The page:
Apple vs. Google Part Deux: Social Networks And The “Battle For The Living Room”
Most of Apple’s announcements yesterday were anticipated. Still there were a few surprises; for example the specifics of the iTunes-based social network Ping, as well as the pricing of Apple TV 2.0 ($99). Apple pre-empted Google to some degree with both products. Business Insider does a nice job of contrasting the two TV initiatives and […]
Most of Apple’s announcements yesterday were anticipated. Still there were a few surprises; for example the specifics of the iTunes-based social network Ping, as well as the pricing of Apple TV 2.0 ($99). Apple pre-empted Google to some degree with both products.
Business Insider does a nice job of contrasting the two TV initiatives and their differing strategies. In a nutshell, Google wants to bring the internet to the living room in all its unruly glory, while Apple is bringing a more elegant and limited version of internet content to TV. Apple TV is mostly focused on professional entertainment (though it does offer YouTube) in the form movies and TV, with structured content relationships that include ABC, Fox and Netflix, in addition to iTunes.
The two approaches are something of a mirror of the differences between Android’s “open” market and the more controlled iTunes app store. One could contrast Google’s “Dionysian” vs. Apple’s “Apollonian” approach — or should I say “Apple-onian”?
Apple CEO Steve Jobs told the audience that “[People] don’t want a computer on their TV . . .” (a not-so-indirect reference to Google’s strategy). Jobs also took aim at Google’s Android activation figures (200,000 units daily). He said, “We think some of our friends are counting upgrades in their numbers” as he reported Apple iOS activations of 230,000 devices a day.
Google later in the day responded:
The Android activation numbers do not include upgrades and are, in fact, only a portion of the Android devices in the market since we only include devices that have Google services.
The percentage of Android devices that don’t offer Google services is relatively tiny but growing.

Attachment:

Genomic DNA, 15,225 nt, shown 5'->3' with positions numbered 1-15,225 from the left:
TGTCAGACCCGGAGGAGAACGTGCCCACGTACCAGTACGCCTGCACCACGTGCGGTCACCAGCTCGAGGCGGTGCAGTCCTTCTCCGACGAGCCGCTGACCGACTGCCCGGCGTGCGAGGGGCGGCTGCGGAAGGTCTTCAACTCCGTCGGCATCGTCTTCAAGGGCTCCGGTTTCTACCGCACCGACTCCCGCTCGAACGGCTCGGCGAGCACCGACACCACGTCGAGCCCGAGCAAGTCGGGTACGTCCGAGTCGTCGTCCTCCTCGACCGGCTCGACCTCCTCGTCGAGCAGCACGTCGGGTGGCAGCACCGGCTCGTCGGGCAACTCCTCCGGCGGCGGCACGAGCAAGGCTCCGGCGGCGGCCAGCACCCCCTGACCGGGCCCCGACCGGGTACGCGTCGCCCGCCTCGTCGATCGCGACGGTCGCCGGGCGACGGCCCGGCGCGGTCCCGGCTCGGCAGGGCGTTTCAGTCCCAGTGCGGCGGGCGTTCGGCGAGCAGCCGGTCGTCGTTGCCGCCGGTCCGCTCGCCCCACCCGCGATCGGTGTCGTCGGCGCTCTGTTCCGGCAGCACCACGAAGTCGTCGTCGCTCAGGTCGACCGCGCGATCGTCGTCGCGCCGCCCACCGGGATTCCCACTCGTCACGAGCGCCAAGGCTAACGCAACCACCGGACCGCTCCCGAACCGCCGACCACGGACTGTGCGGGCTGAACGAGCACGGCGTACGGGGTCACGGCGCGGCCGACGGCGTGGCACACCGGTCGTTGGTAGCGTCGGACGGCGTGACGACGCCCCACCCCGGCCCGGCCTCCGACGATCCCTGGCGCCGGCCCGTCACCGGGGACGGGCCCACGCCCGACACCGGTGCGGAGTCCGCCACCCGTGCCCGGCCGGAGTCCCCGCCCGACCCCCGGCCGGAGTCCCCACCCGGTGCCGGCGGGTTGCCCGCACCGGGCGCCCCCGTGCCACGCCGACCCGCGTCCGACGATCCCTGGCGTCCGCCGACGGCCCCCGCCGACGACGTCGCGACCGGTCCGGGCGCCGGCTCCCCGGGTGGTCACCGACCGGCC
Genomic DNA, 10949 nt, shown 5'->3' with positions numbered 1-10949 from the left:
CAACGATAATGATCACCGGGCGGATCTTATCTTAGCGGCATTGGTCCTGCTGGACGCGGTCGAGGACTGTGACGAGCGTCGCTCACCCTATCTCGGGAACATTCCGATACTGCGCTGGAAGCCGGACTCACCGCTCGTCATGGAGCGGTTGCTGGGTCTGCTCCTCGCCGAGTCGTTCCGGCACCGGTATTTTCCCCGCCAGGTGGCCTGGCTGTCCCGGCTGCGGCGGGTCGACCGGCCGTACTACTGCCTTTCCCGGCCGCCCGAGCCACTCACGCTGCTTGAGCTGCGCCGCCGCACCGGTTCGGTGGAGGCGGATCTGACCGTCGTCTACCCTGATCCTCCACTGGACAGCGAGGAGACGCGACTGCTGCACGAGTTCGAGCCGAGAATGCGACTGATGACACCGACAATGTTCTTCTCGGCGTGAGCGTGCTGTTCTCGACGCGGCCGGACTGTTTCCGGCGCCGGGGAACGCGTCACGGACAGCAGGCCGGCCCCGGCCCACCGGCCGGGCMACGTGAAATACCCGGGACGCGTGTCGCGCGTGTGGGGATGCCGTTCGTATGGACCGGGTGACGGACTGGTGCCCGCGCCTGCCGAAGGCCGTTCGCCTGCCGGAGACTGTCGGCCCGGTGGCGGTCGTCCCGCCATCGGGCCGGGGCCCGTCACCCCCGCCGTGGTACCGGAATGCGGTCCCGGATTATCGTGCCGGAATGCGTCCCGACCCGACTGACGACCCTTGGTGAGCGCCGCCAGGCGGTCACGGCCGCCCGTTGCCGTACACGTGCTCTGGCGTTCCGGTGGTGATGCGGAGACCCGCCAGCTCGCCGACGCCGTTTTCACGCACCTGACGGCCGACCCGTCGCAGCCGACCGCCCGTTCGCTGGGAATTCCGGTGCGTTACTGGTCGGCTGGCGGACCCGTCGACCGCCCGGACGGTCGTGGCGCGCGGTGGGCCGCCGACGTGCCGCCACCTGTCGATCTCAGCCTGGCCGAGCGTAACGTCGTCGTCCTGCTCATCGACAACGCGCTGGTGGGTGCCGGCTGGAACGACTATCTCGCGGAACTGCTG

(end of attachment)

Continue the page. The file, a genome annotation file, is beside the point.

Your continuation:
This activations debate is reminiscent of the old search index size debates between Google and Yahoo that went on for several months, with each claiming to have the larger index until they got tired of it.
But more interesting than the activation tit-for-tat is how Apple may have created something in Ping that Google aspires to create but may not be able to.
Google has been hiring and investing to build what appears to be a social gaming destination as the basis (or partial basis) for its new social media strategy. (Apple also announced social gaming for the iPhone and iPod Touch yesterday.) My guess is that “Google Me” is bigger than games but games seems to be the “hook” or near-term focus.
There are many people who flat out don’t believe that Google can succeed in taking on Facebook or building a successful social network. I don’t reside in that camp but many among the blognescenti do.
Leveraging its 160 million iTunes users, Apple may have created a social network, built around music, that will successfully coexist with Facebook and Twitter. It may also be a death blow to MySpace (we’ll see). I suspect that Ping will be very successful regardless.
Google will be trying to do something similar but without the installed user base and natural audience for its offering (beyond Google users generally). So in addition to phones, browsers, music, games and TV, you can add social networking to the Apple-Google competitive matrix.
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